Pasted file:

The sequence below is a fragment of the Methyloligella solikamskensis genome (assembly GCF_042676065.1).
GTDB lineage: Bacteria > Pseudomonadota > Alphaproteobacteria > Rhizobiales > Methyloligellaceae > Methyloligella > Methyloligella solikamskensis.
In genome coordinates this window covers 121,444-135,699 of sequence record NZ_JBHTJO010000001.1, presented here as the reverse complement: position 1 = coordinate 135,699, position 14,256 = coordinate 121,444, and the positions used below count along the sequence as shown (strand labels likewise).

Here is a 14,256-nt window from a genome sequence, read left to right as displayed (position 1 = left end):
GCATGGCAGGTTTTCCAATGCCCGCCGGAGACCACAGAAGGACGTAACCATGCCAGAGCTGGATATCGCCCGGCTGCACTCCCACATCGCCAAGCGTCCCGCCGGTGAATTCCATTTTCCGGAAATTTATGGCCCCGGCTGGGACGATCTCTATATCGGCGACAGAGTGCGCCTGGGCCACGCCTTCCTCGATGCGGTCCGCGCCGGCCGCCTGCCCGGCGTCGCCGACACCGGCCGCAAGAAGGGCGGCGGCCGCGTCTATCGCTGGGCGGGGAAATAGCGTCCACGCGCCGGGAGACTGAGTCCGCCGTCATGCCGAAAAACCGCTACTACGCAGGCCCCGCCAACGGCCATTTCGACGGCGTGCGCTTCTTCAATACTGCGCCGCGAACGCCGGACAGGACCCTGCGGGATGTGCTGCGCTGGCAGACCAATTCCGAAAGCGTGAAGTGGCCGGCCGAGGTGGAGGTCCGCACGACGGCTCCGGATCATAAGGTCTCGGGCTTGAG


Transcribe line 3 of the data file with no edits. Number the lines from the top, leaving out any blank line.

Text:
In genome coordinates this window covers 121,444-135,699 of sequence record NZ_JBHTJO010000001.1, presented here as the reverse complement: position 1 = coordinate 135,699, position 14,256 = coordinate 121,444, and the positions used below count along the sequence as shown (strand labels likewise).